Before Rosa Parks, a Woman Refused to Give Up Her Seat
ROMARE HOWARD BEARDEN
Carolina Blues, 1969
The bus was crowded and when two white passengers boarded in Middlesex County, the driver asked Morgan and another woman to move to the back. Morgan refused. She even attempted to prevent the other woman—a young mother and her infant child—from moving, too.
The driver responded by pulling up to a nearby jail.
"I refused to move," Morgan later told an interviewer. "And that's when he [the bus driver] got off the bus, got the sheriff, and the sheriff said, 'I'm going to arrest you.' And I said, 'That's perfectly all right.'" (Link goes to autoplay media.)
The sheriff produced what he said was a warrant for her arrest, but Morgan told him that wasn't possible. He didn't even know her name. "So I just took it and tore it up and threw it out the window." She even kicked him when he attempted to arrest her.
Eventually Morgan was taken into custody and charged with resisting arrest and with violating a Virginia law and that required the segregation of all interstate transportation. She pleaded guilty to the first charge and paid a $100 fine. But she pleaded not guilty to the second charge and refused to pay the $10 fine. Her case, therefore, went to court.
Morgan was quickly convicted, but she appealed. Two years later, the U.S. Supreme Court heard arguments in Morgan v. Virginia. Morgan's lawyers noted that the Supreme Court had long ago decided that segregation in interstate travel was unconstitutional. (In Morgan's case, the Greyhound was traveling from Virginia to Maryland.) Therefore, the Virginia law that required such segregation must be struck down.
Virginia's lawyers responded that state law had not forced Morgan to move; it was the Greyhound driver who had done that. And he was merely following Greyhound rules, which the Supreme Court had no right to change. Besides, they argued, white and black people ought to be separate, if only because they are naturally inclined to be hostile toward one another. "Only the great Master who created and endowed mankind with [these hostilities] can eradicate them," they wrote in a brief. "Until that occurs our government must be based on the recognition that they still exist."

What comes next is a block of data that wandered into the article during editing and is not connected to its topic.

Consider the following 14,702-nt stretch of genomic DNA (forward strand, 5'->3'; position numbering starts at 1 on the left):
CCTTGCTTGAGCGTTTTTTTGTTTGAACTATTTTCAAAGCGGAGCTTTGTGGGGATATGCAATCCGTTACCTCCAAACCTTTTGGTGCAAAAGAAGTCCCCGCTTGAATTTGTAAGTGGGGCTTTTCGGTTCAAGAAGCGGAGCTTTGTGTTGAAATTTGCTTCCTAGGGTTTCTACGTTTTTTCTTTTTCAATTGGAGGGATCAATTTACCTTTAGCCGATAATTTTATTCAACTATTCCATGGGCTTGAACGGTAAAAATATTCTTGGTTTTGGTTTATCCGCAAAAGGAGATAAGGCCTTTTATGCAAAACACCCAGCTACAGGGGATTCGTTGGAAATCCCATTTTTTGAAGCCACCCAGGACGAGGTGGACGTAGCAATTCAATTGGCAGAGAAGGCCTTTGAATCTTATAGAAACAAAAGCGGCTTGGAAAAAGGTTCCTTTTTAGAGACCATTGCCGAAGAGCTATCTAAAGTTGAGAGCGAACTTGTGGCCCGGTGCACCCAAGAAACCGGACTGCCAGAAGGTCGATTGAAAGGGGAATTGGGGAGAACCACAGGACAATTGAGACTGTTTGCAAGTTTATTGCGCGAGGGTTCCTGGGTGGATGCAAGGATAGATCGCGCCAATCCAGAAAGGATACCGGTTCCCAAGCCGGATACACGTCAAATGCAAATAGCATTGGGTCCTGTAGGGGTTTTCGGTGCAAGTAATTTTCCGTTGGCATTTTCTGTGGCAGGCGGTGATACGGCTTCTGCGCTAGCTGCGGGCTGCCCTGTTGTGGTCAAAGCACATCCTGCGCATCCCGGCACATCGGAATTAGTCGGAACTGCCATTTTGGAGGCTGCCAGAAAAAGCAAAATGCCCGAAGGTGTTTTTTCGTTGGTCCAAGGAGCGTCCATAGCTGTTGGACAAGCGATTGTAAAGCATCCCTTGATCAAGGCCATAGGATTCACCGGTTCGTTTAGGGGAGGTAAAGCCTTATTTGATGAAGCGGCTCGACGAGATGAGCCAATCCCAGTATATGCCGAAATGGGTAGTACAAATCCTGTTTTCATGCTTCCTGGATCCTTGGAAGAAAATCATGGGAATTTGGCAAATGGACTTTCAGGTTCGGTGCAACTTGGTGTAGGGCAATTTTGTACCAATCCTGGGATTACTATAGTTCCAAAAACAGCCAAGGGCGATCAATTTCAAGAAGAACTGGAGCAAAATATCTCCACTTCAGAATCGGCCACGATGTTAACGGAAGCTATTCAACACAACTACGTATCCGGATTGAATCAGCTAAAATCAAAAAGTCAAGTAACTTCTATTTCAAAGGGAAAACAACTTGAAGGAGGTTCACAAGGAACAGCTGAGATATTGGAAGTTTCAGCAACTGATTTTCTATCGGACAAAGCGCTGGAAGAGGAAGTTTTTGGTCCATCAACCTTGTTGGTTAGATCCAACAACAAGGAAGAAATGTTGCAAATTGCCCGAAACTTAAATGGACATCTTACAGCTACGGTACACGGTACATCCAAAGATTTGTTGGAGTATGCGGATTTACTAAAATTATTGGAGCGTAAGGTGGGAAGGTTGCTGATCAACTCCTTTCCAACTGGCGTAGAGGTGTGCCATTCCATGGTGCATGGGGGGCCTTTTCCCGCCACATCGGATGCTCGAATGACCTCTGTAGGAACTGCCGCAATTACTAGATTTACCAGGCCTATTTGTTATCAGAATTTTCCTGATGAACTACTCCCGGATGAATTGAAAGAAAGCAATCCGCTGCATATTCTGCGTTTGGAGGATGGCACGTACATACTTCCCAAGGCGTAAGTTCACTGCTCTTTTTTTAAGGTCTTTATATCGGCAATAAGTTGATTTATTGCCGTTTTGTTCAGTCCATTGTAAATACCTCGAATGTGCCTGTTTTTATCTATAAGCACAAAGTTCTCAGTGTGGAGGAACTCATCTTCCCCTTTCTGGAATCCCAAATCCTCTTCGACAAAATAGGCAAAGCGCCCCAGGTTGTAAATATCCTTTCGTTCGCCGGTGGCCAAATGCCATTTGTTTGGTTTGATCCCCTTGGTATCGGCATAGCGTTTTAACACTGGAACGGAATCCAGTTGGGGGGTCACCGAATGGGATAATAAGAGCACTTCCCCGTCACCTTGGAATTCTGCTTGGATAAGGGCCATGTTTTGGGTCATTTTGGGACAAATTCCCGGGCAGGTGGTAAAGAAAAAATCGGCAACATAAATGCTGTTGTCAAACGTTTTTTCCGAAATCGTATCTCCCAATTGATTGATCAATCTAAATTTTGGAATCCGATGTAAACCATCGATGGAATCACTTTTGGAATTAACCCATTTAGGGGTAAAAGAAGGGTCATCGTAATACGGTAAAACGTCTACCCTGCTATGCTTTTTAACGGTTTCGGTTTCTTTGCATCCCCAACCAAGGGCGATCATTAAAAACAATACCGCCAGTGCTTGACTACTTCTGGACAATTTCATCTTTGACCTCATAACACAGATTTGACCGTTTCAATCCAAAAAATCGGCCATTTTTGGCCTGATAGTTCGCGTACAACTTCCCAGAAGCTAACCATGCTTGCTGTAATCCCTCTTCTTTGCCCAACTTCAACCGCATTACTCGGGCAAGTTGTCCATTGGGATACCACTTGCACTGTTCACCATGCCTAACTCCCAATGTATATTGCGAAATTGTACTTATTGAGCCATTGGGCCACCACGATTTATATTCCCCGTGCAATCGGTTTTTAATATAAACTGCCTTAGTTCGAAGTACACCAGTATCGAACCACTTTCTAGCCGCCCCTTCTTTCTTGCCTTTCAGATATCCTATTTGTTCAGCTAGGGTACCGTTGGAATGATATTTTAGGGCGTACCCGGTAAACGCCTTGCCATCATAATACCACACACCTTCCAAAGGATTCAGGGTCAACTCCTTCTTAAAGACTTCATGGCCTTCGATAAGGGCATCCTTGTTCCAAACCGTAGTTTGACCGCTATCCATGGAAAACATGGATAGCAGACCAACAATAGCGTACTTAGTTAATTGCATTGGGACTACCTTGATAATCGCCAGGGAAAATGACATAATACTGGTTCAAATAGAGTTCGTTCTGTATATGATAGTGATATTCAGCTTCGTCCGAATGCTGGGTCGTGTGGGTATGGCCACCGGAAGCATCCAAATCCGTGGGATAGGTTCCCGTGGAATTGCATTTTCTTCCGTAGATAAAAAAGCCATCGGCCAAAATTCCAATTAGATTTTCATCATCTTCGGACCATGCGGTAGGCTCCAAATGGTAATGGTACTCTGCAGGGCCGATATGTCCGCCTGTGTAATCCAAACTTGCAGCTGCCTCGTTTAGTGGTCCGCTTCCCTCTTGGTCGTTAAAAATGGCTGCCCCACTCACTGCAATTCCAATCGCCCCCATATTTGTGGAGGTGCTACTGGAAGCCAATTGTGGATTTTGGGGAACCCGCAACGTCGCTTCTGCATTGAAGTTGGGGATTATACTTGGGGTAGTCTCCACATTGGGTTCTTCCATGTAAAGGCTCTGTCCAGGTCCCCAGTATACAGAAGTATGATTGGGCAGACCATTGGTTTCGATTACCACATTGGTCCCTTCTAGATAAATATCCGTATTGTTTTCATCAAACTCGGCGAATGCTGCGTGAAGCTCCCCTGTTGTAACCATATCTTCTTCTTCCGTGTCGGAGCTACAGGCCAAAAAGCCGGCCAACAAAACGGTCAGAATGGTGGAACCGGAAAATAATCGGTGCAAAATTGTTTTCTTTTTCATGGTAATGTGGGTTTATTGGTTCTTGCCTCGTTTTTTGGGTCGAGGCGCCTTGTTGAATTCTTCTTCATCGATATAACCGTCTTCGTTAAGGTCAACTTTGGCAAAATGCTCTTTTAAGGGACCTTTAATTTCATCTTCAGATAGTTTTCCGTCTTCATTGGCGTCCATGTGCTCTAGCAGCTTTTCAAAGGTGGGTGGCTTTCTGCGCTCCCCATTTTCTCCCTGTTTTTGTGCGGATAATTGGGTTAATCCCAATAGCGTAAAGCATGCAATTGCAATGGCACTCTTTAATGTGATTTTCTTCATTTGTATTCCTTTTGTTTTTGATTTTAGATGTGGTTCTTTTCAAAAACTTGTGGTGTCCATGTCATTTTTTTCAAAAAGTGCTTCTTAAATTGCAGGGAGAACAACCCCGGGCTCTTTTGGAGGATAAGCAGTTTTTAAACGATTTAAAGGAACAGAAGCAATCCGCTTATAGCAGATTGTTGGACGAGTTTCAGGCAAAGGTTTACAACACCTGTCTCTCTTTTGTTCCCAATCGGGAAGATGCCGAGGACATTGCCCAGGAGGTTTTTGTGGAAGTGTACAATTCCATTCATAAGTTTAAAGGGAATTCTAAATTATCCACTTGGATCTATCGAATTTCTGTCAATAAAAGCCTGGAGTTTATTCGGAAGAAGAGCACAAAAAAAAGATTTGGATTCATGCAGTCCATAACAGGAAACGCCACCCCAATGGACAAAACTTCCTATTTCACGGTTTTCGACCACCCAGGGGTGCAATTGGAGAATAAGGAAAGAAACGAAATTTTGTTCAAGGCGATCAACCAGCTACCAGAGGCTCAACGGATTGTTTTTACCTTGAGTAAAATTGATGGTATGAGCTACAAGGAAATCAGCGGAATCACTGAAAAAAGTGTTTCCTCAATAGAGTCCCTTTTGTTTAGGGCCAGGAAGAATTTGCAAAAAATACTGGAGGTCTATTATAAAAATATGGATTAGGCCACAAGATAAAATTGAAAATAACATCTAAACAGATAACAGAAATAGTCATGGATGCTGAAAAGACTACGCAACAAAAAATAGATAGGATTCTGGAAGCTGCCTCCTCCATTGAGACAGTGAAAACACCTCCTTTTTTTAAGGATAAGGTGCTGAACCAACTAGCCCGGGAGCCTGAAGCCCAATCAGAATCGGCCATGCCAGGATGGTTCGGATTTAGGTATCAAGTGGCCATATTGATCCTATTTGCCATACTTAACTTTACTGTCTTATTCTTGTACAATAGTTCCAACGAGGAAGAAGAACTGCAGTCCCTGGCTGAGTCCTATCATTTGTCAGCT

The Supreme Court disagreed, and on June 3, 1946, struck down the Virginia law. The victory did not immediately end segregation, even on Greyhound buses. (Terminals were still segregated, for instance, at least for awhile.) But it allowed activists to test the law and gave them leverage to force change. Some could be heard to chant: "Get on the bus, sit anyplace / 'Cause Irene Morgan won her case."
First Published 1/27/2015
"You Don't Have to Ride Jim Crow!" Public Television's Documentary of the 1947 Journey of Reconciliation, America's first Freedom Ride. Film produced by Robin Washington for Corporation for Public Broadcasting, 1995, 2007. Distributed by the American Program Service as videotape or DVD.
In 1955, Rosa Parks famously refused to give up her seat on a bus in Montgomery, Alabama. Her actions were carefully planned as part of a civil rights protest against the city's segregated public transportation. Eleven years earlier, however, another African American woman, Irene Morgan, also refused to give up her seat, this time on a Greyhound bus in Virginia. What happened that day in July was not connected to any organized protest, but it nevertheless had an important impact on the nascent civil rights movement.
Morgan was born in Baltimore in 1917 and during World War II worked in a factory that produced B-26 bombers. On July 16, 1944, after visiting her mother in Virginia, she boarded a Greyhound bound for Baltimore.
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